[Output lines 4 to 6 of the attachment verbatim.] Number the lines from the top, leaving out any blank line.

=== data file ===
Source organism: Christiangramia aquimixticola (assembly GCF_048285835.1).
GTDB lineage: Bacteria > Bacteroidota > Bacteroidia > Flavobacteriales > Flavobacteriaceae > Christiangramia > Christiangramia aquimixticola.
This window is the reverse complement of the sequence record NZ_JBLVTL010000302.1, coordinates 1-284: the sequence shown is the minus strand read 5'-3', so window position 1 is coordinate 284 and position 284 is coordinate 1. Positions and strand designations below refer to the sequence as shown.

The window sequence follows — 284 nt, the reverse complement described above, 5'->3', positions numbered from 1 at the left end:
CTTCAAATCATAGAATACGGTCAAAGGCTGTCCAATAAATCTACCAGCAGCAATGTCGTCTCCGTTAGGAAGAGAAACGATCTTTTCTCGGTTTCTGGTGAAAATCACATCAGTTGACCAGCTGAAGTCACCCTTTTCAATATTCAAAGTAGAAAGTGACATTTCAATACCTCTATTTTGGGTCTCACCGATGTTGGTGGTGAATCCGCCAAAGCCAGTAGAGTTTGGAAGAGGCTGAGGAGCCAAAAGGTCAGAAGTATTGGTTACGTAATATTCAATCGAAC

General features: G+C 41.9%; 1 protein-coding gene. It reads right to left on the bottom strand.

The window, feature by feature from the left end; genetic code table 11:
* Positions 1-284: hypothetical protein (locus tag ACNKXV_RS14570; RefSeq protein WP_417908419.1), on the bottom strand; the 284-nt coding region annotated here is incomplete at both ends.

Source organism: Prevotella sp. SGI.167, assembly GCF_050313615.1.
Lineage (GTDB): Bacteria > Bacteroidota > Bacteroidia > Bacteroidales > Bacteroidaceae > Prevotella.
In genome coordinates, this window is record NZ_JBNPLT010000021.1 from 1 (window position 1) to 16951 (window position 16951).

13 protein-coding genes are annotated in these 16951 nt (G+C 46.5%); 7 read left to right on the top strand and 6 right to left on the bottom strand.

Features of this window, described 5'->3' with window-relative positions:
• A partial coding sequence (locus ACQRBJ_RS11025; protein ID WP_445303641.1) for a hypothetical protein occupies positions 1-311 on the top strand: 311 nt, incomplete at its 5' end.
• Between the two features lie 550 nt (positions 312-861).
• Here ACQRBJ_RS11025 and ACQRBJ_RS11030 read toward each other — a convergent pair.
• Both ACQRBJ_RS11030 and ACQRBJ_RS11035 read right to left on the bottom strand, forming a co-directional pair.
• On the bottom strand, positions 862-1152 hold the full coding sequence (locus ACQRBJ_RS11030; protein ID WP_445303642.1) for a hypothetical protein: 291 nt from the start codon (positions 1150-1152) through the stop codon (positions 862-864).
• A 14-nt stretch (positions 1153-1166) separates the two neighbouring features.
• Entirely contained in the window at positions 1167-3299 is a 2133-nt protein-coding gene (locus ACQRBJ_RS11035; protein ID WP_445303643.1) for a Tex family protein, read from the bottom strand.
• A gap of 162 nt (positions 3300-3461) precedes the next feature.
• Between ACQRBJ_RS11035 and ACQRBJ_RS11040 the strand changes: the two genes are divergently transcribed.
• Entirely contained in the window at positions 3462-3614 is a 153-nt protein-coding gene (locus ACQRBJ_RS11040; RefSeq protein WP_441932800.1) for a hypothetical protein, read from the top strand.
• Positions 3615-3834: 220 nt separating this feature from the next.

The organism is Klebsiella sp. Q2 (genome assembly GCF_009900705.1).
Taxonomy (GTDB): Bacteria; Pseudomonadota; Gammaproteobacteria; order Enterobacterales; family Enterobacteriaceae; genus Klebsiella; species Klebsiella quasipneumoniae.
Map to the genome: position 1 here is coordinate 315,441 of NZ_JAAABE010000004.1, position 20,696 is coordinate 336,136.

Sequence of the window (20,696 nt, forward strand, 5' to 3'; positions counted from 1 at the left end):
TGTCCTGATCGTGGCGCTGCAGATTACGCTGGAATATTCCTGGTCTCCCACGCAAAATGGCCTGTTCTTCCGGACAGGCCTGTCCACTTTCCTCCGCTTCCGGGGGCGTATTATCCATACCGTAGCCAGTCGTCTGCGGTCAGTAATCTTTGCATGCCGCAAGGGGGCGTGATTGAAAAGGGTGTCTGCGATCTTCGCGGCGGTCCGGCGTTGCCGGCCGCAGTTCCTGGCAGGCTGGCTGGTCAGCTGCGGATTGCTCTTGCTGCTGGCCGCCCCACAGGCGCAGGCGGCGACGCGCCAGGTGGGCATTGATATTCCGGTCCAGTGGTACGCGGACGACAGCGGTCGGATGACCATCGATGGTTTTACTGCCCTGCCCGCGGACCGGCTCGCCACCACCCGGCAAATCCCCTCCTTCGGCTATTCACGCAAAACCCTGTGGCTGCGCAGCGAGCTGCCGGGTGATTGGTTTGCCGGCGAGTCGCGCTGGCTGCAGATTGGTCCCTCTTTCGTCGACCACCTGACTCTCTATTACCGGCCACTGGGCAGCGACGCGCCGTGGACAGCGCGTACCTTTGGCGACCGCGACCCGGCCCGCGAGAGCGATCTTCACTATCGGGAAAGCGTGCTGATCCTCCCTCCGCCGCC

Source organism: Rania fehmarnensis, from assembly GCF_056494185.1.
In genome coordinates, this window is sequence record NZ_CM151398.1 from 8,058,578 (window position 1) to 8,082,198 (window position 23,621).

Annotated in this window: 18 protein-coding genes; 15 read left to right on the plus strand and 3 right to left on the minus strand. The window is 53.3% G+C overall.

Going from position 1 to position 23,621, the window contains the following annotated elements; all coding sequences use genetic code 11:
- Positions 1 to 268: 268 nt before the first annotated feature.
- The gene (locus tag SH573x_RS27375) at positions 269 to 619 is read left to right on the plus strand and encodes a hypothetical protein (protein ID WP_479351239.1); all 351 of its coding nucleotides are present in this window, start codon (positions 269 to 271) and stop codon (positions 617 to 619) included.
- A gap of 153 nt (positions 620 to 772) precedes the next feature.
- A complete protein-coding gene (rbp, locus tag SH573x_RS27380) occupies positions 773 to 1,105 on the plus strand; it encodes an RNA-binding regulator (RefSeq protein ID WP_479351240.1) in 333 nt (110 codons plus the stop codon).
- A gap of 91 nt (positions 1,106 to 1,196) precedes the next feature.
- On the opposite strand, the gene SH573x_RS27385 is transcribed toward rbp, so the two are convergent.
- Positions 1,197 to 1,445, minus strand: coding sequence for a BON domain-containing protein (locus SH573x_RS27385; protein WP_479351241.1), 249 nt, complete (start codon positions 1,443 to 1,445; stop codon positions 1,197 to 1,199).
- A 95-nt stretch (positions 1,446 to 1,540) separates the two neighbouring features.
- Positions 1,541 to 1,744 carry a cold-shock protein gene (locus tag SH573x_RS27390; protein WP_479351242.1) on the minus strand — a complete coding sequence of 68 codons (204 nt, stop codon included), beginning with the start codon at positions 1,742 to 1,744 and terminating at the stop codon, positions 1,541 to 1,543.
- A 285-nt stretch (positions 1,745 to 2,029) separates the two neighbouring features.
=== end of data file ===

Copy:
The window sequence follows — 284 nt, the reverse complement described above, 5'->3', positions numbered from 1 at the left end:
CTTCAAATCATAGAATACGGTCAAAGGCTGTCCAATAAATCTACCAGCAGCAATGTCGTCTCCGTTAGGAAGAGAAACGATCTTTTCTCGGTTTCTGGTGAAAATCACATCAGTTGACCAGCTGAAGTCACCCTTTTCAATATTCAAAGTAGAAAGTGACATTTCAATACCTCTATTTTGGGTCTCACCGATGTTGGTGGTGAATCCGCCAAAGCCAGTAGAGTTTGGAAGAGGCTGAGGAGCCAAAAGGTCAGAAGTATTGGTTACGTAATATTCAATCGAAC

General features: G+C 41.9%; 1 protein-coding gene. It reads right to left on the bottom strand.